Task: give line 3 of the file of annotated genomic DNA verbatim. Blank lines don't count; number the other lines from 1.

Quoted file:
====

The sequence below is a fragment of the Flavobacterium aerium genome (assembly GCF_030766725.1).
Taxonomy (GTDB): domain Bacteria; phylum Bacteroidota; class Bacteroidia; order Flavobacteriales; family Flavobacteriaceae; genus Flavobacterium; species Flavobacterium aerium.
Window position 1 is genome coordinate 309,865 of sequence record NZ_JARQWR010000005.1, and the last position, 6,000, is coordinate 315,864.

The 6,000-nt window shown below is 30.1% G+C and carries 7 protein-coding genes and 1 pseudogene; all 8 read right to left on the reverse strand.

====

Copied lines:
Window position 1 is genome coordinate 309,865 of sequence record NZ_JARQWR010000005.1, and the last position, 6,000, is coordinate 315,864.